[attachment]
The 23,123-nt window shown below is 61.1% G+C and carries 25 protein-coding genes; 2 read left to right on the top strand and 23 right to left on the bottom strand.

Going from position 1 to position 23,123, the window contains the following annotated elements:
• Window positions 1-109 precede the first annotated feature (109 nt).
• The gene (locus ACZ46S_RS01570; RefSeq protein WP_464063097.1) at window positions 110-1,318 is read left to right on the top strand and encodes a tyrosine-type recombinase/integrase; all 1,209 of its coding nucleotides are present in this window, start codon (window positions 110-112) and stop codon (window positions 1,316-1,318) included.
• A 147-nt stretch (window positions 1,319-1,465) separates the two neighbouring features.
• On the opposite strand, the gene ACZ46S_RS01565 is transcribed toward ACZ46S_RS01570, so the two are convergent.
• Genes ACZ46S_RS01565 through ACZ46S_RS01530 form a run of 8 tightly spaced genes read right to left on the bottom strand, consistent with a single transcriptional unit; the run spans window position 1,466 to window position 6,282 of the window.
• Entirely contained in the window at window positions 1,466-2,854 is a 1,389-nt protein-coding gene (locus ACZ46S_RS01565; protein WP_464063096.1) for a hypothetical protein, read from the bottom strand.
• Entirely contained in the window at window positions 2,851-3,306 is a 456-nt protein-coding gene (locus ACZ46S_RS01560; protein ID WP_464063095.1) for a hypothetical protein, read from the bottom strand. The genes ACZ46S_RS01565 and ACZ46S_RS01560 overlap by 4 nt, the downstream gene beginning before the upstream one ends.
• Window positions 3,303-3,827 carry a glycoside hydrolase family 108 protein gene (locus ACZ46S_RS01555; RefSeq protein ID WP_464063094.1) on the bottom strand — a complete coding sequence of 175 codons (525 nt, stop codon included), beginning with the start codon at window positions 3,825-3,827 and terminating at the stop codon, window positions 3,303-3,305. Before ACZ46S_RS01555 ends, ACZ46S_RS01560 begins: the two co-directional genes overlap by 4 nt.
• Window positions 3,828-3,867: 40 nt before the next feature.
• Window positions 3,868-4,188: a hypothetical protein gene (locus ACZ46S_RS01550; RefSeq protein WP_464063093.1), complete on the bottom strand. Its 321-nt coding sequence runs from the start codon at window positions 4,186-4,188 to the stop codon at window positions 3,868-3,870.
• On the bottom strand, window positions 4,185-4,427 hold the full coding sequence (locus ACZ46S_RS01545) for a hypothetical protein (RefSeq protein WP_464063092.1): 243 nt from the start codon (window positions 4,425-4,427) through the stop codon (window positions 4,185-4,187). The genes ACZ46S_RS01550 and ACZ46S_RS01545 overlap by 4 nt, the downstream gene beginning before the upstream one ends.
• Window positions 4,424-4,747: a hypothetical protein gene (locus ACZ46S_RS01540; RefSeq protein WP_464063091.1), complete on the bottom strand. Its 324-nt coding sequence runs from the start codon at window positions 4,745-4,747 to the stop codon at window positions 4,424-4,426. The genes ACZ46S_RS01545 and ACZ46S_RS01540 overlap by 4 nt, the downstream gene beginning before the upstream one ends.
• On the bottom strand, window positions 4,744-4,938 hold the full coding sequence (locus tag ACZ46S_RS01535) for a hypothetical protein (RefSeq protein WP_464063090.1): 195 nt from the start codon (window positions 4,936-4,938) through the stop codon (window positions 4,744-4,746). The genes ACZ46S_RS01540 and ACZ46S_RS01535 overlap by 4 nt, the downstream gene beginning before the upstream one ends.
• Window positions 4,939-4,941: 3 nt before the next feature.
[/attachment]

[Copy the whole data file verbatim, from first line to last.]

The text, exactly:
The 23,123-nt window shown below is 61.1% G+C and carries 25 protein-coding genes; 2 read left to right on the top strand and 23 right to left on the bottom strand.

Going from position 1 to position 23,123, the window contains the following annotated elements:
• Window positions 1-109 precede the first annotated feature (109 nt).
• The gene (locus ACZ46S_RS01570; RefSeq protein WP_464063097.1) at window positions 110-1,318 is read left to right on the top strand and encodes a tyrosine-type recombinase/integrase; all 1,209 of its coding nucleotides are present in this window, start codon (window positions 110-112) and stop codon (window positions 1,316-1,318) included.
• A 147-nt stretch (window positions 1,319-1,465) separates the two neighbouring features.
• On the opposite strand, the gene ACZ46S_RS01565 is transcribed toward ACZ46S_RS01570, so the two are convergent.
• Genes ACZ46S_RS01565 through ACZ46S_RS01530 form a run of 8 tightly spaced genes read right to left on the bottom strand, consistent with a single transcriptional unit; the run spans window position 1,466 to window position 6,282 of the window.
• Entirely contained in the window at window positions 1,466-2,854 is a 1,389-nt protein-coding gene (locus ACZ46S_RS01565; protein WP_464063096.1) for a hypothetical protein, read from the bottom strand.
• Entirely contained in the window at window positions 2,851-3,306 is a 456-nt protein-coding gene (locus ACZ46S_RS01560; protein ID WP_464063095.1) for a hypothetical protein, read from the bottom strand. The genes ACZ46S_RS01565 and ACZ46S_RS01560 overlap by 4 nt, the downstream gene beginning before the upstream one ends.
• Window positions 3,303-3,827 carry a glycoside hydrolase family 108 protein gene (locus ACZ46S_RS01555; RefSeq protein ID WP_464063094.1) on the bottom strand — a complete coding sequence of 175 codons (525 nt, stop codon included), beginning with the start codon at window positions 3,825-3,827 and terminating at the stop codon, window positions 3,303-3,305. Before ACZ46S_RS01555 ends, ACZ46S_RS01560 begins: the two co-directional genes overlap by 4 nt.
• Window positions 3,828-3,867: 40 nt before the next feature.
• Window positions 3,868-4,188: a hypothetical protein gene (locus ACZ46S_RS01550; RefSeq protein WP_464063093.1), complete on the bottom strand. Its 321-nt coding sequence runs from the start codon at window positions 4,186-4,188 to the stop codon at window positions 3,868-3,870.
• On the bottom strand, window positions 4,185-4,427 hold the full coding sequence (locus ACZ46S_RS01545) for a hypothetical protein (RefSeq protein WP_464063092.1): 243 nt from the start codon (window positions 4,425-4,427) through the stop codon (window positions 4,185-4,187). The genes ACZ46S_RS01550 and ACZ46S_RS01545 overlap by 4 nt, the downstream gene beginning before the upstream one ends.
• Window positions 4,424-4,747: a hypothetical protein gene (locus ACZ46S_RS01540; RefSeq protein WP_464063091.1), complete on the bottom strand. Its 324-nt coding sequence runs from the start codon at window positions 4,745-4,747 to the stop codon at window positions 4,424-4,426. The genes ACZ46S_RS01545 and ACZ46S_RS01540 overlap by 4 nt, the downstream gene beginning before the upstream one ends.
• On the bottom strand, window positions 4,744-4,938 hold the full coding sequence (locus tag ACZ46S_RS01535) for a hypothetical protein (RefSeq protein WP_464063090.1): 195 nt from the start codon (window positions 4,936-4,938) through the stop codon (window positions 4,744-4,746). The genes ACZ46S_RS01540 and ACZ46S_RS01535 overlap by 4 nt, the downstream gene beginning before the upstream one ends.
• Window positions 4,939-4,941: 3 nt before the next feature.